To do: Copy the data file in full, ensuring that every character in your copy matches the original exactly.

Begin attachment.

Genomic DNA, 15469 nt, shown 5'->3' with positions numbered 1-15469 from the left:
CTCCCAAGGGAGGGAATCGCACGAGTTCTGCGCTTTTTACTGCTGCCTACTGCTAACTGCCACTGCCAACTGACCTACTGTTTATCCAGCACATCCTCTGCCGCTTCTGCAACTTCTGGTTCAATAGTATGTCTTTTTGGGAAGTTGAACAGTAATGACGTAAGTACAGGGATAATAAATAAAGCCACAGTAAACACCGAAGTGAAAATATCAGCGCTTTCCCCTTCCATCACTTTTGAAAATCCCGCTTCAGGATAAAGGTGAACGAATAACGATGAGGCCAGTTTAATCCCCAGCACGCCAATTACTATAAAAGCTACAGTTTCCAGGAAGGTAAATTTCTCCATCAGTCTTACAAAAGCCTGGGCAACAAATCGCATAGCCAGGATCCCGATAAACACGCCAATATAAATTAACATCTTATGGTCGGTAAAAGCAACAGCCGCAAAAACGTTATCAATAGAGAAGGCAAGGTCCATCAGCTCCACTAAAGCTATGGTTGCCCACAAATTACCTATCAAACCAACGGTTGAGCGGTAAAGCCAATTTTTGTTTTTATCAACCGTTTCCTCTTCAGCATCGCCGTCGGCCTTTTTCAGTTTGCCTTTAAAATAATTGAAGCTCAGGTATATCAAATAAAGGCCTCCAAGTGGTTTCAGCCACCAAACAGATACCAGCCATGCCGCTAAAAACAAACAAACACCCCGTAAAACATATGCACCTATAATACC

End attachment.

Genomic DNA, 15469 nt, shown 5'->3' with positions numbered 1-15469 from the left:
CTCCCAAGGGAGGGAATCGCACGAGTTCTGCGCTTTTTACTGCTGCCTACTGCTAACTGCCACTGCCAACTGACCTACTGTTTATCCAGCACATCCTCTGCCGCTTCTGCAACTTCTGGTTCAATAGTATGTCTTTTTGGGAAGTTGAACAGTAATGACGTAAGTACAGGGATAATAAATAAAGCCACAGTAAACACCGAAGTGAAAATATCAGCGCTTTCCCCTTCCATCACTTTTGAAAATCCCGCTTCAGGATAAAGGTGAACGAATAACGATGAGGCCAGTTTAATCCCCAGCACGCCAATTACTATAAAAGCTACAGTTTCCAGGAAGGTAAATTTCTCCATCAGTCTTACAAAAGCCTGGGCAACAAATCGCATAGCCAGGATCCCGATAAACACGCCAATATAAATTAACATCTTATGGTCGGTAAAAGCAACAGCCGCAAAAACGTTATCAATAGAGAAGGCAAGGTCCATCAGCTCCACTAAAGCTATGGTTGCCCACAAATTACCTATCAAACCAACGGTTGAGCGGTAAAGCCAATTTTTGTTTTTATCAACCGTTTCCTCTTCAGCATCGCCGTCGGCCTTTTTCAGTTTGCCTTTAAAATAATTGAAGCTCAGGTATATCAAATAAAGGCCTCCAAGTGGTTTCAGCCACCAAACAGATACCAGCCATGCCGCTAAAAACAAACAAACACCCCGTAAAACATATGCACCTATAATACC